Who will win Wijk aan Zee?

1/17/2006 – We asked for your predictions, to test the precognitive powers of our readers. We got over 2500 replies, with expectations for the three top players in the A Group, and their exact scores. Most stuck with the seedings, but there were those who favoured Kamsky and Karjakin. We also got full statistical analyst from an expert. Here are names and numbers.

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So who will win already?

Before the start of this tournament we asked you to predict the three top finishers in the Corus 2006 A Group. For the best prediction there will be a prize, probably a copy of Fritz 9 signed by the three winners he or she had selected.

We received over 2500 replies, which we had to evaluate mechanically. Unfortunatly, in spite of our admonitions, there were hundreds of names wrongly spelt (how can you misspell 'Anand'?), which proved confusing to our evaluation module. Finally we asked for the exact score the three winner would be predicted to receive. This will be used as a tiebreak if there are many correct predictions. Here again many simply ignored that. We have evaluated their bare predictions in the following table, but they will be heavily handicapped in the tiebreaks.

Seed
Name
Rating
1st
2nd
3rd
1
 Veselin Topalov
 2801
1072
851
331
2
 Viswanathan Anand
 2792
913
832
483
3
 Levon Aronian
 2752
264
401
448
4
 Peter Leko
 2740
91
170
508
5
 Vassily Ivanchuk
 2729
85
97
215
7
 Etienne Bacrot
 2717
31
20
124
8
 Shakhriyar Mamedyarov
 2709
23
28
103
6
 Boris Gelfand
 2723
19
14
57
11
 Gata Kamsky
 2686
7
2
64
12
 Sergey Karjakin
 2660
6
10
42
9
 Michael Adams
 2707
0
3
45
10
 Ivan Sokolov
 2689
0
0
0
13
 Sergey Tiviakov
 2669
0
0
0
14
 Loek van Wely
 2647
0
0
0

As you can see from the above our visitors, in a majority, picked the winners according to the seedings in this event. Topalov, Anand, Aronian, that is what the ratings say and that is what people expect. The first player people tend to evaluate below his FIDE rating is poor Boris Gelfand, and there are quite a few people out there who expect Kamsky and Karjakin to play above their nominal rating. And apparently nobody expects one of the Dutch grandmasters to take any of the top places.

Well, that is what we mortals think. How about a professional? One of the replies we received was from Jeff Sonas, a statistician who has done extensive work on chess. Jeff sent us his opinion in the form of an article with a full breakdown of each individual player and his expected score.


Statistical analysis of Corus 2006

By Jeff Sonas

It seems pretty clear that the two favorites at Corus are Viswanathan Anand and Veselin Topalov, although it’s not clear which player is indeed more likely to win. My Chessmetrics ratings point to Anand as the most likely winner, although Topalov did have more significantly success during the year 2005. In any event, it seems very likely that there will be no runaway winner at Corus.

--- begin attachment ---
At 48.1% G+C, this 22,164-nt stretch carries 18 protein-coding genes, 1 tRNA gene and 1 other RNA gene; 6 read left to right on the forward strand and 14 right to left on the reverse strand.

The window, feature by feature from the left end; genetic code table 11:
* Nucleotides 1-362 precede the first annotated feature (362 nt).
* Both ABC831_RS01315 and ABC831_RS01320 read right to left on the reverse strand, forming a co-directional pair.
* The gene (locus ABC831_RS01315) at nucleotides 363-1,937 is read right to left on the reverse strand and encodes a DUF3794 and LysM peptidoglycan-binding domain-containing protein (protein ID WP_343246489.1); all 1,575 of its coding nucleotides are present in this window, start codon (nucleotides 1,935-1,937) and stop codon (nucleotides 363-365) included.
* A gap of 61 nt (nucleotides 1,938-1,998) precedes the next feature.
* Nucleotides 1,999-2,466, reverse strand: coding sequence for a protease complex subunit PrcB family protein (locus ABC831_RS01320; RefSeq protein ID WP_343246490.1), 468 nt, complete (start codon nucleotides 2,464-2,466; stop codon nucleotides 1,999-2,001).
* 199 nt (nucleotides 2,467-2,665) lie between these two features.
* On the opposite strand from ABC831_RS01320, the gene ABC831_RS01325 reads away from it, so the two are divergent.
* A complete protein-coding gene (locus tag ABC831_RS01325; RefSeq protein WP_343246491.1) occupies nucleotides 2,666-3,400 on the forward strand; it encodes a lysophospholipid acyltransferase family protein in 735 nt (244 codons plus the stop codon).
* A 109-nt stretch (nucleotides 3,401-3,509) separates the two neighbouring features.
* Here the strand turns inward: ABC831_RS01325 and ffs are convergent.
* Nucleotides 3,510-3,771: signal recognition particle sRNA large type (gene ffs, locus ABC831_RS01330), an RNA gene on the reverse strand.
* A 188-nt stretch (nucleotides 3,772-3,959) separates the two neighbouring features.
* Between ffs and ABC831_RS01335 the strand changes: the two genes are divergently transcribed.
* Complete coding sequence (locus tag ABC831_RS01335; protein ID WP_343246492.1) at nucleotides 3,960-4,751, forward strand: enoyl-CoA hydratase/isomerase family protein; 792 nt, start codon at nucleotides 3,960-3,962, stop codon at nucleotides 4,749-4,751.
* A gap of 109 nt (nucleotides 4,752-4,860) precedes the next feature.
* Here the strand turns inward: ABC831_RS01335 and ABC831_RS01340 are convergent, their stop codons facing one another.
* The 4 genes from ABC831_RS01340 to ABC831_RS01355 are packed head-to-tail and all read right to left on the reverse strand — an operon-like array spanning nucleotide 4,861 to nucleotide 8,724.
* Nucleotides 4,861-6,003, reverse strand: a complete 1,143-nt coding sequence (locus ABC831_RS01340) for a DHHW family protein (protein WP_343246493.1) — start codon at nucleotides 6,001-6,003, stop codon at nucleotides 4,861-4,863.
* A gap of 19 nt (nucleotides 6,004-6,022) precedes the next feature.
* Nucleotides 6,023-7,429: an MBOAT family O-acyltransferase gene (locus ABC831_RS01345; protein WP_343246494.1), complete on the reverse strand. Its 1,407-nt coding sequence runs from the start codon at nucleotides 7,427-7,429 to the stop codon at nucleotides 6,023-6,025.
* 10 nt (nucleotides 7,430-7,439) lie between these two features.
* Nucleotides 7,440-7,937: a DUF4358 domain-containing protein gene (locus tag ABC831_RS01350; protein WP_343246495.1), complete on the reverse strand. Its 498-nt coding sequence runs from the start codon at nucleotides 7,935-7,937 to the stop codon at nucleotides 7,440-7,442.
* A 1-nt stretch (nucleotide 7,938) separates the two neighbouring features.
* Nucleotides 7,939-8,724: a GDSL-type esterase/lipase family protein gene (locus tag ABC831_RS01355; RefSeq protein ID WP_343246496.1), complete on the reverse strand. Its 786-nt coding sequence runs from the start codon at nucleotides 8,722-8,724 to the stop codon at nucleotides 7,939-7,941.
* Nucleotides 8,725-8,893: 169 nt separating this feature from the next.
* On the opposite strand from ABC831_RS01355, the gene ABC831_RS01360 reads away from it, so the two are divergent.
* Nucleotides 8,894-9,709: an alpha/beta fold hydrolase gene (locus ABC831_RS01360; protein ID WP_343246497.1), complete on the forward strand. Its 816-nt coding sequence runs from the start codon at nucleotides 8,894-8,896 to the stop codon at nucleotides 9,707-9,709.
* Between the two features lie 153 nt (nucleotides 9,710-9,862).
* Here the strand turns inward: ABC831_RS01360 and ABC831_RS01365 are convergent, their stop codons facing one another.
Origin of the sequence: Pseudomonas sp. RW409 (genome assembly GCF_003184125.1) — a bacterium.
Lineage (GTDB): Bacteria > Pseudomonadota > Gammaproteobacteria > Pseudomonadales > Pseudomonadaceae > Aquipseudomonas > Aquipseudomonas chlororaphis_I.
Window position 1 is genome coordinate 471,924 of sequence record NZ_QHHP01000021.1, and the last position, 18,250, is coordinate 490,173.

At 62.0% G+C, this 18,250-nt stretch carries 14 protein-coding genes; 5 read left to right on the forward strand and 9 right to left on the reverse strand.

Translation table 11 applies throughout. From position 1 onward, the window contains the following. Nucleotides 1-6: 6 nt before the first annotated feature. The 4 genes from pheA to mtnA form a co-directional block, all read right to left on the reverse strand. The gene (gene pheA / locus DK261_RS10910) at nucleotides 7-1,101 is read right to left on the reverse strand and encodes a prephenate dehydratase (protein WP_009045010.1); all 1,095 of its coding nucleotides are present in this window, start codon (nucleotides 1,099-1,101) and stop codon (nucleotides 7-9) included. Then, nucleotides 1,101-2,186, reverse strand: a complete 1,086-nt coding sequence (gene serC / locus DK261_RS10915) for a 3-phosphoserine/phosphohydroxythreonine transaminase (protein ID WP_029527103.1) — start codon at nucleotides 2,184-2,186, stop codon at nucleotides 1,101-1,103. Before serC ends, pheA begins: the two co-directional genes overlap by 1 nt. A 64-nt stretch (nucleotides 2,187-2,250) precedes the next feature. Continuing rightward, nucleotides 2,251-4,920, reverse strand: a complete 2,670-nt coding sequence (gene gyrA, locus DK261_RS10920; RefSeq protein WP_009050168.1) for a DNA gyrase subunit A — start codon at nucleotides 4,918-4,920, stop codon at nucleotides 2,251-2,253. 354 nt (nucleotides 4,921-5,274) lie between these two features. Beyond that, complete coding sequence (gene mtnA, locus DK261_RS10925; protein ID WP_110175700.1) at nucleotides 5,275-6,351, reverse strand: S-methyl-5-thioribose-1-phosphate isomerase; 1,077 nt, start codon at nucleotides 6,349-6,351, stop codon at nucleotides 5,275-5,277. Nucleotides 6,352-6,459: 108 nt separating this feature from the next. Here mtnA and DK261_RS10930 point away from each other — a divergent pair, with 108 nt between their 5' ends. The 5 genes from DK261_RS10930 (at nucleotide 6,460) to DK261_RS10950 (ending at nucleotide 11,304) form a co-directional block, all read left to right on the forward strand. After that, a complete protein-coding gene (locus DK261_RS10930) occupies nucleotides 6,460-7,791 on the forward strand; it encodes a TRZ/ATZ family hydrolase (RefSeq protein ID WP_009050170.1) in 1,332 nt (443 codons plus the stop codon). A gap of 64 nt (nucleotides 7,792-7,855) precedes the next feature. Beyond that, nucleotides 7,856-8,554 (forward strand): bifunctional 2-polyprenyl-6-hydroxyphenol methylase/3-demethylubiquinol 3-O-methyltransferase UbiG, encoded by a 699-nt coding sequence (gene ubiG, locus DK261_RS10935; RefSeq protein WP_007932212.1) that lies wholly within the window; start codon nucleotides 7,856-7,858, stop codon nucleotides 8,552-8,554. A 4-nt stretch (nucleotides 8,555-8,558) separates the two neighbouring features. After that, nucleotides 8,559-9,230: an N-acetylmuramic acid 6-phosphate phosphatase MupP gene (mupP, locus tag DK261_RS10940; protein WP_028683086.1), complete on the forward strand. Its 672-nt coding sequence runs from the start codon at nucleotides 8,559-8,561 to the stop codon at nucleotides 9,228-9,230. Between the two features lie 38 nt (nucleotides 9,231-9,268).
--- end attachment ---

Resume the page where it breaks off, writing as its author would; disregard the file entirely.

In the table below, I have listed the FIDE ratings for all 14 players (including their world rank on the rating list), as well as their latest Chessmetrics ratings, and a new kind of rating, which I am calling a “performance measure”. It completely ignores anything that happened prior to 2005, and only looks at players’ results across the single year 2005. Roughly speaking, it’s a performance rating calculated across the whole year, although there are some improvements upon the traditional performance rating calculation. I have adjusted all performance measures in this table so that they are directly comparable against the FIDE and Chessmetrics rating lists. You will be reading a lot more about this performance measure in an article I have coming out in a few days on ChessBase; I strongly believe that it should be used as a primary means for determining world championship candidates, rather than what FIDE actually used.

But by any measure you want, Anand and Topalov are 35-40 points stronger than anyone else in the tournament and have to be considered the favorites, with Levon Aronian probably next in line after those two players. One big question concerns former world championship candidate Gata Kamsky, who still has a high FIDE rating thanks partially to his great results a decade ago, but whose results since coming out of retirement suggest that his level of play is more like #100 in the world rather than the #25 suggested by his FIDE rating. Nevertheless, he had great results at the recent FIDE World Cup, and did qualify for the FIDE Candidates matches. It will be fascinating to see how well Kamsky can do against elite opposition at Corus.

Name
FIDE
CM
2005 only
score
pts
Anand, Viswanathan
2792 (#3)
2798 (#1)
2779 (#2)
+3
8.0
Topalov, Veselin
2801 (#2)
2782 (#2)
2803 (#1)
+2
7.5
Aronian, Levon
2752 (#5)
2747 (#5)
2763 (#3)
+1
7.0
Leko, Peter
2740 (#7)
2741 (#6)
2726 (#7)
+1
7.0
Ivanchuk, Vassily
2729 (#8)
2739 (#8)
2746 (#5)
+1
7.0
Gelfand, Boris
2723 (#9)
2726 (#12)
2725 (#8)
+1
7.0
Adams, Michael
2707 (#17)
2715 (#15)
2690 (#22)
=
6.5
Bacrot, Etienne
2717 (#13)
2700 (#19)
2700 (#19)
=
6.5
Sokolov, Ivan
2689 (#24)
2696 (#21)
2681 (#26)
=
6.5
Mamedyarov, Shakhriyar
2709 (#15)
2683 (#26)
2695 (#21)
–1
6.0
Van Wely, Loek
2647 (#59)
2668 (#37)
2654 (#52)
–1
6.0
Tiviakov, Sergei
2669 (#33)
2660 (#47)
2687 (#25)
–2
5.5
Karjakin, Sergey
2660 (#42)
2653 (#53)
2676 (#30)
–2
5.5
Kamsky, Gata
2686 (#25)
2615 (#103)
2621 (#95)
–3
5.0

Jeff Sonas is a statistical chess analyst who has written dozens of articles since 1999 for several chess websites. He has invented a new rating system and used it to generate 150 years of historical chess ratings for thousands of players. You can explore these ratings on his Chessmetrics website. Jeff is also Chief Architect for Ninaza, providing web-based medical software for clinical trials.

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